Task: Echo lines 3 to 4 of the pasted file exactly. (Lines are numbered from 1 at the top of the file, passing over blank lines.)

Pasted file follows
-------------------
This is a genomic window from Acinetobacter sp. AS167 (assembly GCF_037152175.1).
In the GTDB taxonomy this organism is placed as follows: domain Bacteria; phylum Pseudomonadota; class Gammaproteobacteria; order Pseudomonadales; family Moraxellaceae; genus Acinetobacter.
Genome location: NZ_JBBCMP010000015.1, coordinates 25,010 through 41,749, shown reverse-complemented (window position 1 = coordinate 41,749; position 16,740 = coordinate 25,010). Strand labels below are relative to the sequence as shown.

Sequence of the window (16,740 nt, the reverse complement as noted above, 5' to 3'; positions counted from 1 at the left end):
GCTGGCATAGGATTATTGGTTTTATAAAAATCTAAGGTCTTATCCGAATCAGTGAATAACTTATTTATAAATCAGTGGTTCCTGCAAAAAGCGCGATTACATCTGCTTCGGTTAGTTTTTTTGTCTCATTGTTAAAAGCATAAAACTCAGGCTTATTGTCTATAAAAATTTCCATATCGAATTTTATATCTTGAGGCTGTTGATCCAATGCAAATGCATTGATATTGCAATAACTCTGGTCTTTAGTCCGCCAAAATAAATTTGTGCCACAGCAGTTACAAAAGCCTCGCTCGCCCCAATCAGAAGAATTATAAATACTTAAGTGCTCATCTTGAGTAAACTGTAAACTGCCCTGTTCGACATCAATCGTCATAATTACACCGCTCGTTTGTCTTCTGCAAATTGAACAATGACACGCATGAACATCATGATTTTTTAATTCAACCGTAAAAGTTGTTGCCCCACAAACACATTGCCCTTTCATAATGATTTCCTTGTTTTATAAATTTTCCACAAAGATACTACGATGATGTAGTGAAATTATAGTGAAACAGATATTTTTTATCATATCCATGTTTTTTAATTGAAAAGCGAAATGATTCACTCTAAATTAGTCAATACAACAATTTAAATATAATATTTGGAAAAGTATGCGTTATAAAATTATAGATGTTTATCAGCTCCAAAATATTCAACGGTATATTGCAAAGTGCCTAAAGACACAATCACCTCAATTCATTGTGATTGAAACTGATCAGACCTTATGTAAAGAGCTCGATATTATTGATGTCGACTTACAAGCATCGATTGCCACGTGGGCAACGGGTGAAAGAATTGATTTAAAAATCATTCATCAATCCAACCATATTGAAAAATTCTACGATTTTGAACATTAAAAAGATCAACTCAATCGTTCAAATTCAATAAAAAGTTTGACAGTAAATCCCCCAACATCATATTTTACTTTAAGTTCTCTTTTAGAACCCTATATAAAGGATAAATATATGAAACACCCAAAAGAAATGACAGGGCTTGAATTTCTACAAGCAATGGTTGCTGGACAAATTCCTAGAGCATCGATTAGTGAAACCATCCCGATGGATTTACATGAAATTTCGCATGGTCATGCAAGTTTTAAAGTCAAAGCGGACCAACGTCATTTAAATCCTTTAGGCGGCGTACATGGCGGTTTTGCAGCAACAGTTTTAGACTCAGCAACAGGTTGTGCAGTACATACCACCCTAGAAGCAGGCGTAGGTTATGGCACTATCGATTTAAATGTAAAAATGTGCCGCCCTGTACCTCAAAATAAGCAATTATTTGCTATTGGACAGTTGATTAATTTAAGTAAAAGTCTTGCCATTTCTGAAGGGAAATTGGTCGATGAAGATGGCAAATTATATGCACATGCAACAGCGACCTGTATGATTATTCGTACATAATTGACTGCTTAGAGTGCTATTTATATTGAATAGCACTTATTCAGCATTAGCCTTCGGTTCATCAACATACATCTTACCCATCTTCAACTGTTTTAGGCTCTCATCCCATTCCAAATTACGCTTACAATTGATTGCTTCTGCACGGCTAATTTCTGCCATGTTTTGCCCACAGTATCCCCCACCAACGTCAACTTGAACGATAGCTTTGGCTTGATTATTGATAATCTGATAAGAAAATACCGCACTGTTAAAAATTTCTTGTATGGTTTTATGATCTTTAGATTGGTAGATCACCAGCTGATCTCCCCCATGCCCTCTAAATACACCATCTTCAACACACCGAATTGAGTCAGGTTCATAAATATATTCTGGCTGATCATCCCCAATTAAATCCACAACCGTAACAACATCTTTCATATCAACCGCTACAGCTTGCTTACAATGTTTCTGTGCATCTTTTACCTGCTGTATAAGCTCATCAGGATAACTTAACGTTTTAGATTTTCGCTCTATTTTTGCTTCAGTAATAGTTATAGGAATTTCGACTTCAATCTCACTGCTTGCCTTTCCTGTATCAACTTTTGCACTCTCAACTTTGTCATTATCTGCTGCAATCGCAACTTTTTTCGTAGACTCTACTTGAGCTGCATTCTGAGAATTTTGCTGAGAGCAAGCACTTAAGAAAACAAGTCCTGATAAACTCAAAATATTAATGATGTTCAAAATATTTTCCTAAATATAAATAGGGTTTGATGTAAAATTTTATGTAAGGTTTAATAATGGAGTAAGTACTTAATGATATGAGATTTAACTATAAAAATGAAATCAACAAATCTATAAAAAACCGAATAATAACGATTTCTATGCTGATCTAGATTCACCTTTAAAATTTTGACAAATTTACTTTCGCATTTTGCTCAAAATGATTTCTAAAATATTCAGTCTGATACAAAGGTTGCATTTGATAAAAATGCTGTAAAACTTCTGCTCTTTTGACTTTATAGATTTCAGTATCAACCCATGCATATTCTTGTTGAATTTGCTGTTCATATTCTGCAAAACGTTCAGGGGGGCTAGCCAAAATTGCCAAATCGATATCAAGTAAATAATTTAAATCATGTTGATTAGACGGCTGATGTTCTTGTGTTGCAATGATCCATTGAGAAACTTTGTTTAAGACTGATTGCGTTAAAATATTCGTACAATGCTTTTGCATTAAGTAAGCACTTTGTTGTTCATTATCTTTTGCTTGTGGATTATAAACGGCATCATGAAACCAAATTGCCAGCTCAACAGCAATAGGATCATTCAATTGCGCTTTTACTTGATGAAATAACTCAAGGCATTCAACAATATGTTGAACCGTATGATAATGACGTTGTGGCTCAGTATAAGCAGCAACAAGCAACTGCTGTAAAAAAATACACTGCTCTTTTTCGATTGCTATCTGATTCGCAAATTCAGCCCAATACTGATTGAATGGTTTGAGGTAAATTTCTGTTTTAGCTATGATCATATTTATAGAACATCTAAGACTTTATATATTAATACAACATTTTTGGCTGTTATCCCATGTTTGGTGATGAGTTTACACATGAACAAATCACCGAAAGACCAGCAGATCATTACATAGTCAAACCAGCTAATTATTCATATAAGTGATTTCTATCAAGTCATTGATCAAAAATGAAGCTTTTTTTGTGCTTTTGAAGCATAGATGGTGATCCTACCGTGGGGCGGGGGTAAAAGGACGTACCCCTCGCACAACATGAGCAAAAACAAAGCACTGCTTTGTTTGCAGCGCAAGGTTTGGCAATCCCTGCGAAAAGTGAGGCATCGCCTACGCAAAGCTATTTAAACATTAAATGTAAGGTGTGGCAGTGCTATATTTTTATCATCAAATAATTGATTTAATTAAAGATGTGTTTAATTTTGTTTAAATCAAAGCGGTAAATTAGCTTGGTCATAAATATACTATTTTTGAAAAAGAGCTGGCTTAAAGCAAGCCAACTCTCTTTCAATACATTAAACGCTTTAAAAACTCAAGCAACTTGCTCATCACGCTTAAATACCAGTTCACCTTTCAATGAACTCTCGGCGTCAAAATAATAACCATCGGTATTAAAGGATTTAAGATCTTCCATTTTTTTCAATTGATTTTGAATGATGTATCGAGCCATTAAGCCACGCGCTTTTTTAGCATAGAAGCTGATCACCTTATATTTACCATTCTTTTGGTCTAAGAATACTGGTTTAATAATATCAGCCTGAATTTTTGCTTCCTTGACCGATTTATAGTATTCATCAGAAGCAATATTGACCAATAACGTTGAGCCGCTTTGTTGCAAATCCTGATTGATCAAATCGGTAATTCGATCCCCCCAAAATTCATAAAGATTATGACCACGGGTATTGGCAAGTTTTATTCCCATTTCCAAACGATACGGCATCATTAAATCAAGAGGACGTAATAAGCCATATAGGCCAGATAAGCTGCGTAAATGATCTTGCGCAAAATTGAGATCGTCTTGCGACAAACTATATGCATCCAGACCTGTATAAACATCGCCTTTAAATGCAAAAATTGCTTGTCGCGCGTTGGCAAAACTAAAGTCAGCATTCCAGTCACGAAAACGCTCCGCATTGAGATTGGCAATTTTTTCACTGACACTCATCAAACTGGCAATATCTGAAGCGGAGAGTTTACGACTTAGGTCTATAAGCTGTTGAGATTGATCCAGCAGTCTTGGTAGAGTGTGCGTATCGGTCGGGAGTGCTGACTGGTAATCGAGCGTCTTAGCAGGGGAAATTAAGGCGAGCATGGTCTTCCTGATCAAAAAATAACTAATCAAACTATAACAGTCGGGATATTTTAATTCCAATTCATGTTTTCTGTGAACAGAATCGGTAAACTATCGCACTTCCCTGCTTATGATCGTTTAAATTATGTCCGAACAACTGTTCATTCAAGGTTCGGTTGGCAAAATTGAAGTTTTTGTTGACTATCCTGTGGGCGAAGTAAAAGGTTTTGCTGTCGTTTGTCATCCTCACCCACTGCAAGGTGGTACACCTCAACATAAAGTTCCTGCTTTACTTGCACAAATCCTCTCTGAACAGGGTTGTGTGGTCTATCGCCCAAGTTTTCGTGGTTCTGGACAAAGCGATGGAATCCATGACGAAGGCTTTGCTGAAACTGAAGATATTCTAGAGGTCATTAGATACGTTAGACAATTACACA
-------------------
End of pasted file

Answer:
Genome location: NZ_JBBCMP010000015.1, coordinates 25,010 through 41,749, shown reverse-complemented (window position 1 = coordinate 41,749; position 16,740 = coordinate 25,010). Strand labels below are relative to the sequence as shown.

Sequence of the window (16,740 nt, the reverse complement as noted above, 5' to 3'; positions counted from 1 at the left end):